- Associated Press - Friday, July 22, 2016

ALBANY, N.Y. (AP) - All of New York’s medical examiners and coroners will soon have to share fingerprints and other information about their unidentified dead with the federal data center trying to match remains with America’s missing.

The law signed by Gov. Andrew Cuomo this week imposes that requirement in 60 days, though the National Missing and Unidentified Persons System already has profiles of 1,294 unnamed New York dead that were submitted voluntarily.

They are among more than 13,300 filed nationally since the database opened a decade ago. Almost 2,300 of those cases have been closed. The publicly accessible website, called NamUs, says it has helped close 761.

The New York City Office of Chief Medical Examiner contributes already. It handles the majority of cases statewide. The law requires the state’s 57 other counties to follow. Sponsors said that increases the probability remains will be identified, bringing closure to families.

“Law enforcement, families and all others involved in finding missing persons will have a greater possibility to solve one crime, a series of related crimes, and most importantly provide closure to grieving families who have lost loved ones with no explanation,” said Sen. Diane Savino, a Staten Island Democrat and sponsor of the legislation.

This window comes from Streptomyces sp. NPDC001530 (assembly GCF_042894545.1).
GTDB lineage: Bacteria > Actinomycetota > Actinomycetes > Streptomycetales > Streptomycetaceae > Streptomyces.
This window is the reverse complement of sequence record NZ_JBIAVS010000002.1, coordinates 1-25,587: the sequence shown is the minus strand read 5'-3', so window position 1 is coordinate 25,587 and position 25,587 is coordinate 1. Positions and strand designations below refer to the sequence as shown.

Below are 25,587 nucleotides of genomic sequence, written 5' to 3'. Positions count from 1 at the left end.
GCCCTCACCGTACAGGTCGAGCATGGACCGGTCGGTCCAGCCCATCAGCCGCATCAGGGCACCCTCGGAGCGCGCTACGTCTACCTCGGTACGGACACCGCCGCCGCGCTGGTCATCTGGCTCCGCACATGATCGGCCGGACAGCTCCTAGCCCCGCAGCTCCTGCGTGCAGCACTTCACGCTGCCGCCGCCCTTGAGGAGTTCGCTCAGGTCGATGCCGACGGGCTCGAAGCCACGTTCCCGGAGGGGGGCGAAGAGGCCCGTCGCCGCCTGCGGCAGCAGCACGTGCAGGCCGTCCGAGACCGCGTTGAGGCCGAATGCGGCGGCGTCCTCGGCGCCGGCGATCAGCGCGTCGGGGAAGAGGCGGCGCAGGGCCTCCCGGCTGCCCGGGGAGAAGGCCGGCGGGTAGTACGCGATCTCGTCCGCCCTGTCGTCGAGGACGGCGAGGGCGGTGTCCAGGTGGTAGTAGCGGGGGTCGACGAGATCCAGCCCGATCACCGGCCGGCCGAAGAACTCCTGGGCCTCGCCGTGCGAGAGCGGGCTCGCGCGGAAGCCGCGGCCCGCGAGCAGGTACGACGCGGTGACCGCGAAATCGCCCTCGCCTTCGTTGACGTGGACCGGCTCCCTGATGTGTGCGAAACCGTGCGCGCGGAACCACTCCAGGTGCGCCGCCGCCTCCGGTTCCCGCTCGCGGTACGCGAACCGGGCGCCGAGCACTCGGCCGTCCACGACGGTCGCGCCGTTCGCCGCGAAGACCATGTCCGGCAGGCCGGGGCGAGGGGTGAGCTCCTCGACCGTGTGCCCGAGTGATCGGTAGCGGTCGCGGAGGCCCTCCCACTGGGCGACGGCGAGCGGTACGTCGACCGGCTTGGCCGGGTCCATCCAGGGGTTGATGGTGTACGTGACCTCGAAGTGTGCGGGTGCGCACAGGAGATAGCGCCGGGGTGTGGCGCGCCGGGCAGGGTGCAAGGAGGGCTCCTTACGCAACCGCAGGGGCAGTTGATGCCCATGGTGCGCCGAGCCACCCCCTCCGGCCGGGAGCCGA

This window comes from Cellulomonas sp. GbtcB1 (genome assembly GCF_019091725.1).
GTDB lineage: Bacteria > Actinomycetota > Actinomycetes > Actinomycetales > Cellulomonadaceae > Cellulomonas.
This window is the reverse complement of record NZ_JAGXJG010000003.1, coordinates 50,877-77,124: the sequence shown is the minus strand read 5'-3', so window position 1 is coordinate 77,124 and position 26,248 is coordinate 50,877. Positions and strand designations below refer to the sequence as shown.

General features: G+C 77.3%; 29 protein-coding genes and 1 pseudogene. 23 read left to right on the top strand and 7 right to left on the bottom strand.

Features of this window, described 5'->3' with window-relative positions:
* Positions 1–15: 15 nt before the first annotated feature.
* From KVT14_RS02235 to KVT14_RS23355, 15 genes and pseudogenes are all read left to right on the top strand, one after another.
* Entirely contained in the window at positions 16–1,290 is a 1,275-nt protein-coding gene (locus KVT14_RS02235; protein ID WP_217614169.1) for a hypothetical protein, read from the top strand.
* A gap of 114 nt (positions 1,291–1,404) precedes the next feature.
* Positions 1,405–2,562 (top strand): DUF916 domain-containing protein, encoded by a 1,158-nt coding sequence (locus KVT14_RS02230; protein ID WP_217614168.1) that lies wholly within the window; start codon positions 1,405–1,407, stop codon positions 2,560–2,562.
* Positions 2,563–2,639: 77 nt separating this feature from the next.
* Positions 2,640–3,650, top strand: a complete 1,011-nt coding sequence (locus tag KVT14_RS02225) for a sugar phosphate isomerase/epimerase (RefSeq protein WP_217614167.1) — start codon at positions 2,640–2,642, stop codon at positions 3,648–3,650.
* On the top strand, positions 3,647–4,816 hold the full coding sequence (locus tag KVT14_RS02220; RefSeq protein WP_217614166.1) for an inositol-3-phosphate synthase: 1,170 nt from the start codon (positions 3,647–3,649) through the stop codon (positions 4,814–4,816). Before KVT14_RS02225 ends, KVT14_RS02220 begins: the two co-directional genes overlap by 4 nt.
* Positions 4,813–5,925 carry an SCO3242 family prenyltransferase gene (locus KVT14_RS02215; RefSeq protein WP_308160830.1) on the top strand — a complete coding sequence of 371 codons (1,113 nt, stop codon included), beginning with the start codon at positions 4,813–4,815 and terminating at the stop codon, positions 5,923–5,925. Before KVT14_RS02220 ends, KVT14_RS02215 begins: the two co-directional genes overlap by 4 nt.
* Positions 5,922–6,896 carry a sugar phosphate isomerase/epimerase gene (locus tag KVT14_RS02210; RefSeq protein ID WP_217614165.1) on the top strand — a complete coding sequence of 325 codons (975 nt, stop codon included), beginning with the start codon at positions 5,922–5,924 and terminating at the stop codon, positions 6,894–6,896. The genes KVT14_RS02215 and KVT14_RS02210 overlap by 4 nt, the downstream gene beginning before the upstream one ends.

New York data on NamUs show at least 21 counties outside New York City have reported unidentified dead. The most recent was the body of a man between 20 and 30, his race uncertain, found in Ulster County on March 15.

The federal center was developed by the National Institute of Justice in a national effort to identify an estimated 40,000 unidentified human remains in the offices of coroners and medical examiners nationally that were buried or cremated. About 4,400 new cases occur every year, with 1,000 still unidentified a year later.

NamUs also has a database of people reported missing, including 532 from New York.

The state’s coroners and medical examiners already are required to send fingerprints to the state’s Division of Criminal Justice Services when they have questions about identification.

The division received more than 7,800 last year, checking against fingerprints on file, but doesn’t aggregate information separately about the unknown dead and doesn’t forward it to NamUs.




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